Scala.js lets you compile Scala to JavaScript

The language now enjoys support for JavaScript as well as the Java Virtual Machine

Scala, developed as a functional and object-oriented language for the Java Virtual Machine, is now multiplatform, with developers using it in abundance on JavaScript via Scala.js, Scala founder Martin Odersky says.

With Scala.js, developers write code in Scala, and that code is then compiled to JavaScript, analogous to using Microsoft's TypeScript. Developers can leverage their Scala skills in Web development. "[Scala is] very popular on JavaScript now," Odersky said at the Scala Days conference in San Francisco.

Scala "is no longer essentially a single-host language," Odersky said. "Now, essentially Scala.js is a grown-up language. People use it for production code." Part of the Scala project, Scala.js, also is high-performing, he added. "In quite a few benchmarks, Scala.js beats native JavaScript, which is quite remarkable. And it also deploys very, very fast," as well as offering type safety and interoperability with JavaScript libraries.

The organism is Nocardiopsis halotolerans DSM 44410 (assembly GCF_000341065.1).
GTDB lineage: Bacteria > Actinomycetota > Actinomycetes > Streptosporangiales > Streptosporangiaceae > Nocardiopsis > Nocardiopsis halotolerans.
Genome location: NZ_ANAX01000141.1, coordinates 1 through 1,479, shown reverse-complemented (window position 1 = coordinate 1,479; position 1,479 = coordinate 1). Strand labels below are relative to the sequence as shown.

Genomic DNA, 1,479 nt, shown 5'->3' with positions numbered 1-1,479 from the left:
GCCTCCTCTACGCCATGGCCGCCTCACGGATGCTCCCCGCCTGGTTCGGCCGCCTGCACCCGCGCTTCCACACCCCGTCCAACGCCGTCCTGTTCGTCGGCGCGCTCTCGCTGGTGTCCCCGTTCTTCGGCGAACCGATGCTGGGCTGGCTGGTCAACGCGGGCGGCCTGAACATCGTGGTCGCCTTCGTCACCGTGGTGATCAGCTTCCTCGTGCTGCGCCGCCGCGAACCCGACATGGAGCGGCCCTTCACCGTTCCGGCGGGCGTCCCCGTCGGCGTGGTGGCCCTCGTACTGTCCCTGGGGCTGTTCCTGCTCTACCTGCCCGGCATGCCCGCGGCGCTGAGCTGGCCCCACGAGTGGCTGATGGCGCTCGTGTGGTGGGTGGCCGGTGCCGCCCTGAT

To boost platform independence for Scala on both the Java and JavaScript platforms, Odersky has proposed the Tasty file format, with Scala code compiling the same on both Java and JavaScript platforms. "[The Scalac compiler, pronounced "Scala C"] would essentially compile into [Tasty] and then depending on what your platform is, you would produce the JavaScript or the class files," he said. Tasty provides binary compatibility along with a better platform for tooling.

Odersky also described the Dotc [pronounced "Dot C"] compiler platform, intended to help eliminate bugs and produce a better understanding of the technology. "We want to clean up some of the parts of Scala," he said. Overall, Scala proponents seek to make the platform more powerful and simpler, said Odersky, as Scala has too many types. Plans call for eliminating existential types.


Copyright © 2015 IDG Communications, Inc.

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